by Joseph DeGweck


As I grow older with each passing day there seems to be a natural progression of memories that are either forgotten or sometimes enhanced. I’m sure that this is an experience that we all share. As I prepared to write this article to honor an individual who exemplifies the true spirit and temperament of a father, I could not help but to reflect back to my own life and the time shared with my father.

How great and how cherished those memories are! Not that there where so many, but the fact that the few I have are so full of the true character of my father. He seemed a giant at times yet he wasn’t that big a man. My father, George DeGweck, stood about 5”11” and weighed about 190 pounds. He served in the Merchant Marines as a young man and after joining the Navy during World War II he was assigned to submarine duty in the South Pacific. After the war he did some boxing until he could secure a job that would support his family. He than worked in the factory of a local chemical company from where he retired in the mid 1970’s. As a young man I never realized that his unstructured swing shift job would retract little from the structure and security that he provided for his family. I remember the circus he took me to each year as a young boy. My father held my hand in his, secure but not tight as we walked. He would point out and teach me about downtown Buffalo and how to locate points of reference so that I would never feel lost. Once a year our family would go to Crystal Beach and my dad would join us. It was our annual family vacation together and it was the highlight of my summer. My dad loved swimming and taught me to respect but not fear the water. We shared this time together and he helped me to feel secure and protected as we road the “Blue Streak” and “Comet” rollercoaster’s into a world of excitement, laughter, mystifying pleasure and self-assurance. My father and I shared a time together that was pure, honest and inclusively jam-packed with an instinctive sense of love only a father can share with a son.

This month, “After 50 News”, would like reflect back in time, to a man who truly represents the dedicated and faithful spirit of fatherhood. We would like to revere an individual who spent his entire life as a Father to so many throughout Western New York. A man who inspirits the hopeful quintessence of the love and dedication a father has for his children. This man is the Reverend Father Nelson Baker. Born and raised on the East Side of Buffalo, Father Baker has left a positive impact on so many people throughout our community. His gentle yet assertive spirit provided the hope so many needed. A Priest first, Father Baker was also a businessman, a counselor, a guide, a protector and provider to the hundreds of thousands of people he served throughout his 95 years here in WNY.

A new book about Father Baker has just been published called The Father Baker Code by historian John Koerner. It is a sequel to Koerner’s first book, The Mysteries of Father Baker, both published by Western New York Wares. They are available in local Barnes and Noble and Borders stores. Code sheds new light on Baker’s saintly life, uncovers never before published miracles, and details the process for canonization that Baker is now on.

His Life
On February 16, 1841 or perhaps 1842, in Buffalo, New York, Nelson Henry Baker, the second of four sons was born to Lewis Baker and Caroline Donnellan. His father was a German Evangelical Lutheran and his mother an Irish Catholic. At age nine, Nelson was baptized into the Catholic faith. Working with his father at Lewis’s grocery and general goods store, on what is now Broadway, Nelson learned and became astute in the skills needed to operate a business. His mother, Caroline, profusely instructed him with the beliefs of, and a deep and passionate love of, the Catholic faith. At age 21, Nelson Baker enlisted into the 74TH Regiment of the New York State Militia. Within hours they were ordered to march to Pennsylvania and Nelson became one of tens of thousands of Union and Confederate soldiers who fought in one of the most violent and bloody battles of the Civil War, the Battle of Gettysburg. After returning home Nelson Baker and his friend, Joseph Meyer opened a feed and grain business and became very successful. Five years later, at the height of his business career, Nelson told his friend Joseph that he was considering joining the priesthood. During the summer of 1869, Nelson Baker took a steam boat trip around the shores of the Great Lakes. This trip served as a catalyst that would forever change his life and launched Nelson Henry Baker on a lifelong voyage. He never lost his points of reference for serving God and the people of this community. His was a spiritual journey and he humbly accepted and sincerely remained devoted to this calling.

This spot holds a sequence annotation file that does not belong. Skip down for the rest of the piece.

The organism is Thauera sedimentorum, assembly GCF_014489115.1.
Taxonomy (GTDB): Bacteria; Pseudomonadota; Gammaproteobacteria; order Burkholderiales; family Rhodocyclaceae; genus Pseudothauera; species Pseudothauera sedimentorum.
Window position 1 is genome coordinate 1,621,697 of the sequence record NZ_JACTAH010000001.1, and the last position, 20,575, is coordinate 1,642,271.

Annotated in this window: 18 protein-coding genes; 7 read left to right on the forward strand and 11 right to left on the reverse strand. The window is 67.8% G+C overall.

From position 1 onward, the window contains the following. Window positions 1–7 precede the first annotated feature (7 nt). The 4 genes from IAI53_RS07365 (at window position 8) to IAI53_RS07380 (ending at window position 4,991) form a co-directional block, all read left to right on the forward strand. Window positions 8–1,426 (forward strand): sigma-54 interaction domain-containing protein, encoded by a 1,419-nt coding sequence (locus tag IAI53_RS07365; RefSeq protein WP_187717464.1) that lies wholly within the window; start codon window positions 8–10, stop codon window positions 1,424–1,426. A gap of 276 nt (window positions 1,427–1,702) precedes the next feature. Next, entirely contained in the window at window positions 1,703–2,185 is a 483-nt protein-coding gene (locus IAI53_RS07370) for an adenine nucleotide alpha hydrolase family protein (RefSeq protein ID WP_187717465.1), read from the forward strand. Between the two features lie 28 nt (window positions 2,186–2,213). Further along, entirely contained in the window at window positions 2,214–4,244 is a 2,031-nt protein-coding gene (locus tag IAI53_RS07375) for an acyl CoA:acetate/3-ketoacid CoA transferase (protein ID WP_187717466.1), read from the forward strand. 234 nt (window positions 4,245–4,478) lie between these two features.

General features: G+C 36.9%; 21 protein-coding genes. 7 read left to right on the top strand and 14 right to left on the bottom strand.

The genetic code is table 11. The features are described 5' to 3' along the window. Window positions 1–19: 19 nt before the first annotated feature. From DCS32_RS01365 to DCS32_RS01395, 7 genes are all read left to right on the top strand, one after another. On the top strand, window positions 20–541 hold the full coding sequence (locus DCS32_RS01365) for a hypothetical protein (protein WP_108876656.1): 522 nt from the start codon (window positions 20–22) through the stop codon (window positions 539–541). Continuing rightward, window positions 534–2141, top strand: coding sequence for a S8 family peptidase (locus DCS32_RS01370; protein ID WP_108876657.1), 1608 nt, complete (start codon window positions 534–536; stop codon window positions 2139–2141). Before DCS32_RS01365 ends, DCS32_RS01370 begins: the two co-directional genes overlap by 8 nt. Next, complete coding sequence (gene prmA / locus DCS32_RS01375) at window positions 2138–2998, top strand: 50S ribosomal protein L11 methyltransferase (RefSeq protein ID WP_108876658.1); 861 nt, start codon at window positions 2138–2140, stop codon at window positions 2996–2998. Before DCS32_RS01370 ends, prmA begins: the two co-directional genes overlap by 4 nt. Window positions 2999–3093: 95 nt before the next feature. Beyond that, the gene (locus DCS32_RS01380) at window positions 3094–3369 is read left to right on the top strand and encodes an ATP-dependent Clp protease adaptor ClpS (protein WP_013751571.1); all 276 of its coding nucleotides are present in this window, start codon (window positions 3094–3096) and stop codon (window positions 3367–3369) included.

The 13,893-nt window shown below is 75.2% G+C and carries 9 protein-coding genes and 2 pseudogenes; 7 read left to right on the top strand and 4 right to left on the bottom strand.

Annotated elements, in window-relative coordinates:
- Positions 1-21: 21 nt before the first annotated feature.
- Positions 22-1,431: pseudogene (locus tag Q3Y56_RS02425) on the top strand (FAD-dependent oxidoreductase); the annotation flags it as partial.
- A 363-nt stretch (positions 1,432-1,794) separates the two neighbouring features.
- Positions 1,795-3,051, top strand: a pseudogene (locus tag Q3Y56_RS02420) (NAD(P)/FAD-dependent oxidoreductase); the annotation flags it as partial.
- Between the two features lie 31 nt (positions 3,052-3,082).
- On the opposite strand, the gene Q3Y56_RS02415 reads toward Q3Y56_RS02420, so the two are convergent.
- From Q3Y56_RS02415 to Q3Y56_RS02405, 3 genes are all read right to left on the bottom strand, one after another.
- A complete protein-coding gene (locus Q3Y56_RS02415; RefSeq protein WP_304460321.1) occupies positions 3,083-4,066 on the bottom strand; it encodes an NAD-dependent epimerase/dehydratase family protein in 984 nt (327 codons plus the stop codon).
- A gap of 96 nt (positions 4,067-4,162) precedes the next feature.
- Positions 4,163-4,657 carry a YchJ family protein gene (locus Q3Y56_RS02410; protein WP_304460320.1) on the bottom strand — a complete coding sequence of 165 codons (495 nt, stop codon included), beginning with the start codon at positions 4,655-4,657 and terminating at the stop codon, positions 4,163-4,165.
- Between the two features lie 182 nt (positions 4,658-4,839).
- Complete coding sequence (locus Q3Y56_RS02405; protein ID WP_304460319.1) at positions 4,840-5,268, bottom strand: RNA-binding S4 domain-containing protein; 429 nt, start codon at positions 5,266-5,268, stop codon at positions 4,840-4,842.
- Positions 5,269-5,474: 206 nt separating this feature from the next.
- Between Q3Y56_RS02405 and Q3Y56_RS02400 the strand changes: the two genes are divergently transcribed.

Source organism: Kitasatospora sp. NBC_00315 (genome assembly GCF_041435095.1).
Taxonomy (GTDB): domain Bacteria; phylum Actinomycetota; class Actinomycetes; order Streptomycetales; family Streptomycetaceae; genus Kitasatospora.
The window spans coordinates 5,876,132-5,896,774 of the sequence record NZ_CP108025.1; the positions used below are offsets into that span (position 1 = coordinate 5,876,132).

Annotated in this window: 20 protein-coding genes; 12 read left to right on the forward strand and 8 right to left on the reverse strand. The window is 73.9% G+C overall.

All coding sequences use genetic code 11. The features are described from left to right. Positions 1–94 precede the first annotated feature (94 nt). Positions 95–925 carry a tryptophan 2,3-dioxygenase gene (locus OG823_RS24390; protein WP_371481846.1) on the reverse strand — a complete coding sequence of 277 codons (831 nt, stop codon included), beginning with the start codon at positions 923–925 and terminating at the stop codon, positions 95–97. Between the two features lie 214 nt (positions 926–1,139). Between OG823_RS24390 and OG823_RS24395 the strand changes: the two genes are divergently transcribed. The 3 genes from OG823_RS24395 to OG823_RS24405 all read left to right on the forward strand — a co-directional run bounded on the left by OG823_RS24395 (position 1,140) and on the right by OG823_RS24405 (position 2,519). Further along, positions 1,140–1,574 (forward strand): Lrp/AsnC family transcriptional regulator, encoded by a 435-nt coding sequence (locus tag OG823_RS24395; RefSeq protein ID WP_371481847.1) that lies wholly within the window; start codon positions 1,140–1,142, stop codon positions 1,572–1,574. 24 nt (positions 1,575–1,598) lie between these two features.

On September 2, 1869, Nelson Baker entered Our Lady of Angels Seminary at Suspension Bridge, Niagara Falls, known better now as Niagara University. He was active in every segment of seminary life. Nelson participated in theatrical events such as musicals and plays. He was an involved athlete and a successful debater but most notable of all was the dutiful development of his spirituality as recognized by his instructors and fellow colleagues. Nelson Baker was illustrious for his faith and hope and charity. His love for all and most of all, his love of God, guided Father Baker to a vocation that he would selflessly serve for the remainder of his life.

During his stay at the seminary, Father Baker was stricken with an often fatal illness; erysipelas or “St. Anthony’s Fire.” For eighteen months this young man was afflicted with sores that shrouded his body. Perhaps this was the robe of induction that sealed his faith and entrusted his soul to God, his Heavenly Father. He was administered his “Last Rites” and he stood at the brink of death. How challenged he must have felt. How humbled and weak he must have been. How great was his faith that he survived this; be it by the Grace of God. After his recovery, in 1874, Father Baker, and a group of over 100 others, took a pilgrimage to Rome. On his way he visited the Marian Shrine in France. This may have been where he began his life long devotion to Our Lady of Victory.

On March 19, 1876, Nelson Henry Baker was ordained a priest at St Joseph’s Cathedral in Buffalo, New York. His first assignment was at St. Patrick’s Church in Limestone Hill, New York which later became known as Our Lady of Victory in Lackawanna, New York. Father Baker served there for almost five years when in 1881 he was transferred to St. Mary’s Parish in Corning, New York. One year later he was transferred back to Limestone Hill as its Superintendent. Within days of his arrival back, Father Baker was confronted by a group of creditors who demanded immediate payment on an enormous debt amassed by the Parish. Using his remaining savings he paid back part of the debt and then envisioned the idea of “The Association of Our Lady of Victory.” Father Baker and his staff worked diligently writing letters to Catholic women in towns across the country. He asked for their support for the children under his care at the orphanage and protectory. They could join the Association for a donation of $.25 (25 cents) a year. By June of 1889, just seven years later, the Parish debt was completely paid off and the services to the people of this community continued. In 1891, a gas well was discovered on the property which housed the parish and continues today to function and provide heat needed in the operation of all of its facilities.